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East Troy success a surprise to some, but not to Trojans

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JOHN N. BARRY
October 6, 2011
— There are many shocking developments unfolding as the regular season winds down for high school football.

Milton and Evansville, two long-time postseason fixtures, will likely sit this year out.


Janesville Parker’s Adam Vesterfelt has rushed for 1,323 yards and scored a staggering 21 touchdowns but does not even rank in the top 10 in the state.


Yet nothing is more shocking than the resurgence of football at East Troy—at least to those on the outside. Even this paper had its doubts about the Trojans, picking them fifth out of six teams in the Rock Valley North in our preseason football tab.


But for East Troy coach Eric Sulik and his talented team, the 6-1 start is anything but shocking.


“To be perfectly honest, I don’t think it’s a big stretch that we’re 6-1 right now,” Sulik said. “We expected to do well. In fact, our No. 1 goal was to win the conference (Rock Valley North). Even though that’s not going to happen because we lost to Jefferson, we felt we were going to be good enough to make a run at it.”


The Trojans have been anything but good enough for the past decade. East Troy will be making its first postseason appearance since 2002, and Sulik, now in his fifth season, is 7-29 overall.


Why the sudden turnaround?


“It obviously starts with the kids,” Sulik said. “They’re a talented group that is another year older and stronger.


“But I think the biggest thing is that they started to understand that where teams were really beating us was November through August. It came down to making that off-season commitment.”


East Troy has steamrolled its way to a playoff berth. The Trojans’ prolific spread offense is averaging 43.6 points a game, scoring 40 or more points in six of seven games. Senior tailback D.J. Sweet leads a rushing attack that is averaging 282 yards per game. Sweet, a senior, has 1,161 yards, 18 touchdowns and is averaging a


robust 9.6 yards per carry.


Sam Eckert and Nate Dodge lead a receiving corps that has complemented the ground game with a combined 35 receptions for 549 yards and six touchdowns.


“We call it a variation of the spread offense because what we really like to do is spread out our receivers,” Sulik said. “That opens up our running game. And if teams want to put eight men in the box to stop the run, we’ve got great athletes with great size playing receiver.”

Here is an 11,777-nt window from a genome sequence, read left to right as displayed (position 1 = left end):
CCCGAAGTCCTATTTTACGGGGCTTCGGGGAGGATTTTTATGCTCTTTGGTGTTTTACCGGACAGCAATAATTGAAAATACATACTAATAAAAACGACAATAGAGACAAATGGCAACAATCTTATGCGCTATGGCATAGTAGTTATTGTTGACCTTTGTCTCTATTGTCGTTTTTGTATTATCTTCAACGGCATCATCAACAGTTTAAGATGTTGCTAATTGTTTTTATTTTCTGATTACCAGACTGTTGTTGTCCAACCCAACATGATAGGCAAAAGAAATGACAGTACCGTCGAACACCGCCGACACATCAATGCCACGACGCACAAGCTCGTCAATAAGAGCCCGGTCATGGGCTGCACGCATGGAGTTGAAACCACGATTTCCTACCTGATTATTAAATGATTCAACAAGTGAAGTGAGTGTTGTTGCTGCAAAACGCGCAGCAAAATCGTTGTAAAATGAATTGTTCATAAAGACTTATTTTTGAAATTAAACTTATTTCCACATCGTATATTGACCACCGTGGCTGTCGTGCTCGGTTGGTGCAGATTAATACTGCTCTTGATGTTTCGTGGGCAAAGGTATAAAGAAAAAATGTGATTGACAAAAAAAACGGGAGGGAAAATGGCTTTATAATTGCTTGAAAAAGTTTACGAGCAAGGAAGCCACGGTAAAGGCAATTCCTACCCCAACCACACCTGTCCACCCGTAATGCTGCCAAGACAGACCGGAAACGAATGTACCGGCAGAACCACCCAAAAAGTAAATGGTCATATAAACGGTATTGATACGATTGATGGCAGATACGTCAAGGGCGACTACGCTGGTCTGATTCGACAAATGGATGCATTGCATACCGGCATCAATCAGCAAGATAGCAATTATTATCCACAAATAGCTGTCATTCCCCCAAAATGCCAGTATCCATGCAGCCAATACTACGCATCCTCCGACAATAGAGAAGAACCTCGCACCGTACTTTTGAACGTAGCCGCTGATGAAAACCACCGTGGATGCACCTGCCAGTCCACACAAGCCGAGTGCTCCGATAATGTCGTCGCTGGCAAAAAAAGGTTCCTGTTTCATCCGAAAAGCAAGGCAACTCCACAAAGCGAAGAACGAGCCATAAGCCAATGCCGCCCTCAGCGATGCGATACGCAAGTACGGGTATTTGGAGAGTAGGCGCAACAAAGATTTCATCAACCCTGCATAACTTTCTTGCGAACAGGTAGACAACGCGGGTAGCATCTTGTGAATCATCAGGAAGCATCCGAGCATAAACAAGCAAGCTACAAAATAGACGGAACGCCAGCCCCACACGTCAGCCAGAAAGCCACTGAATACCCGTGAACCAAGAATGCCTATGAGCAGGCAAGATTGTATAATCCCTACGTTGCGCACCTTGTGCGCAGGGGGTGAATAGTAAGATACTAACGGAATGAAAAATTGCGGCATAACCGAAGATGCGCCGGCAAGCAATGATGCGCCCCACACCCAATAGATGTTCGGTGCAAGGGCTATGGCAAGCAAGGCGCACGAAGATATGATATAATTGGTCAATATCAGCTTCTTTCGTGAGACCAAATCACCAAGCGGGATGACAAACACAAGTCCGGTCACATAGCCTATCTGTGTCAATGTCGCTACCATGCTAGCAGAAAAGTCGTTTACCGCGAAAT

Many of those great athletes with great size are members of the Trojans’ successful basketball program. East Troy has won 99 games in the last five years and five straight conference titles. Six-foot-8 junior twins Brett and Alex Prahl started on the basketball team, along with quarterback Myles Olsen and the 6-3 Dodge.


Sulik believes the basketball program’s success has carried over to football.


“There’s no question that the success those kids have had in basketball is paying dividends for our football team,” Sulik said. “They’re smart kids that understand what it takes to have success at the highest level. That’s something you can’t coach.”


As East Troy looks to the future and its first postseason berth in 10 years, the present includes a Friday night home game against unbeaten and second-ranked Walworth Big Foot. The Chiefs dominated the Trojans, 49-0, a year ago.


“We’re going to have our hands full. That’s for sure,” Sulik said. “That is an outstanding high school football team we’re going to play. They’ve got great size and a special player in Kenneth Walker.


“But like I told our kids. It doesn’t come down to what they do; it comes down to what we do. Athletically and talent-wise, I think we can match up with them.”


That’s something East Troy football hasn’t been able to say for a long time.



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